Grandmother Whitson’s Vote (in 1920)
By Martha W Hertel
Eliza Rakestraw was born into a Quaker family in a Pennsylvania county full of other Quakers. Born about 1840 at the same time the women’s suffrage movement was gaining momentum. She was in a large family. When a brother turned 21, he and his father went off to vote. She was left at home. From that day on she became a women’s suffrage convert.
In 1920 the 19th Amendment was passed. It gave women the right to vote. That fall, Grandmother must have been staying with us, her daughter Mary Whitson Warren and family, in Forest Home, in the White Farmhouse at the top of the hill. My older sister, Jean, tells of Grandmother voting for the first time at age 80.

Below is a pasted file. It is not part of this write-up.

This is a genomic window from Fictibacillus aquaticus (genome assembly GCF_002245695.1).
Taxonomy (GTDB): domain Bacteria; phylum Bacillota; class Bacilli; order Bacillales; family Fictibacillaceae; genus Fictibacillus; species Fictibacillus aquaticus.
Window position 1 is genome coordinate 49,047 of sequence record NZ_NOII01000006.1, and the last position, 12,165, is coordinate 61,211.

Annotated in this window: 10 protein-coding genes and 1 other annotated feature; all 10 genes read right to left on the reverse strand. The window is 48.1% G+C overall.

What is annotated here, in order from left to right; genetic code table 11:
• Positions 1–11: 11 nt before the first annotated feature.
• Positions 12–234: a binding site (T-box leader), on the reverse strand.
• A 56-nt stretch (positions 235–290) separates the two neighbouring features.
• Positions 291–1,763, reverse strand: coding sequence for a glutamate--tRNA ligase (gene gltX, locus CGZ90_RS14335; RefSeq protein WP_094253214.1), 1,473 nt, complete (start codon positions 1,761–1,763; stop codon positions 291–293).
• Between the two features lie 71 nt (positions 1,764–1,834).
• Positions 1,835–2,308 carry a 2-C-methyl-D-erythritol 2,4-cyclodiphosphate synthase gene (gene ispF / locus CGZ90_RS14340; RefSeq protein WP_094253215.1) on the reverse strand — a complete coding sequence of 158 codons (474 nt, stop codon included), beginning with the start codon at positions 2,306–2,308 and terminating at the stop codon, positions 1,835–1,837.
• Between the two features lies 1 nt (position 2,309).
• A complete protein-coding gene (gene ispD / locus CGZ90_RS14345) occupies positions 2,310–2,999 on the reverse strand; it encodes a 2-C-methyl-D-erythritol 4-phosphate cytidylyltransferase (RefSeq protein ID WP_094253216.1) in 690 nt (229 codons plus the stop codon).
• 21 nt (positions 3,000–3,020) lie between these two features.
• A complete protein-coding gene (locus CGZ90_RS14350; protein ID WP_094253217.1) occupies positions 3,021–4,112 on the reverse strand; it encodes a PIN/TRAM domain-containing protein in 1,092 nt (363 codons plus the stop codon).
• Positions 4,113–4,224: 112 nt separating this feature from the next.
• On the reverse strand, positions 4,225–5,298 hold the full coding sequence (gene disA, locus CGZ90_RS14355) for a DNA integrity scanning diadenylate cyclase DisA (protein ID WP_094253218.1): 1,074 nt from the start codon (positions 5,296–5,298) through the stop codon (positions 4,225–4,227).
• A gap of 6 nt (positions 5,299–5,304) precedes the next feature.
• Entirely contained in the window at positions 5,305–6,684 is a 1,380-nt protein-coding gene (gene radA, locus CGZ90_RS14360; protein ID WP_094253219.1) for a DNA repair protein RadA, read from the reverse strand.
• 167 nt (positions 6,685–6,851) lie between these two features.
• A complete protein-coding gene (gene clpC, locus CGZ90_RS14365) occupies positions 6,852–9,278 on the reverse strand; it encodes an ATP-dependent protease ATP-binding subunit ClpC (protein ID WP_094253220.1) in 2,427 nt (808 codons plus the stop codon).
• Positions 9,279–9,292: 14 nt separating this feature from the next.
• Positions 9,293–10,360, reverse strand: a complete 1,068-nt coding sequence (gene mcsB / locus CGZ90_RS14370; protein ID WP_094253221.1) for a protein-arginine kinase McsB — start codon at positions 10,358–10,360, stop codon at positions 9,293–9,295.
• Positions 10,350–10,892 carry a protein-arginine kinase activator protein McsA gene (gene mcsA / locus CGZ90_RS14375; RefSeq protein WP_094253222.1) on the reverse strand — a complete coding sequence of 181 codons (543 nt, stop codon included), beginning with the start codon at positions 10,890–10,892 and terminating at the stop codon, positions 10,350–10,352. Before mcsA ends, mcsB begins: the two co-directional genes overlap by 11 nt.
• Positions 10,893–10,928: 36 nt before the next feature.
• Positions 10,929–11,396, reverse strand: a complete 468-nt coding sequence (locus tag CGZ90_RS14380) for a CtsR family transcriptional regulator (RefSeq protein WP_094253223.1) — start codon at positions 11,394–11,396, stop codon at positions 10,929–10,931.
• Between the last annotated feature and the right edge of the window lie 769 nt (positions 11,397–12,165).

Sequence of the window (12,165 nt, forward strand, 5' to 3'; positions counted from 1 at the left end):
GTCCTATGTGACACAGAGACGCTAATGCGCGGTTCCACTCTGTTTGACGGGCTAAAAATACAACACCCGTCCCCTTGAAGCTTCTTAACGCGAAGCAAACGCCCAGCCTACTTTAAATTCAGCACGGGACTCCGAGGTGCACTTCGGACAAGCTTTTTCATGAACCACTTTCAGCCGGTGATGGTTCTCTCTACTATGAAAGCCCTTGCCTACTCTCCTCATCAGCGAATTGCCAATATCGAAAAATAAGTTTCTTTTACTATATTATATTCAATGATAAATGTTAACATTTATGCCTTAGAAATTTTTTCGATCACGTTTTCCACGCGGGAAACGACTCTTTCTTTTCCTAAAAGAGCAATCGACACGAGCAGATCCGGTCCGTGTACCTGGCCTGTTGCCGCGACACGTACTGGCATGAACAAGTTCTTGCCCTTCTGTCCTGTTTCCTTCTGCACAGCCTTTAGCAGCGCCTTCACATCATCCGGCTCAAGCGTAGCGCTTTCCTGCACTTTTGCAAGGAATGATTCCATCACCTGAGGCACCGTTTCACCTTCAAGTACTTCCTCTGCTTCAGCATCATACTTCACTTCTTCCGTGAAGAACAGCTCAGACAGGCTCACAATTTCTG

She dressed in her “Sunday Best” and came out the front door, an occurrence in itself since it was seldom used. One of the hired men met her at the front door with a horse and buggy. He drove her down the Warren Road hill, a short, steep incline, to the voting place. She voted. He drove her back up the hill and home.
After 80 years she voted!
Acknowledgement: The text was transcribed in 2019 by Lucy Hertel Staley, Martha Warren Hertel’s daughter.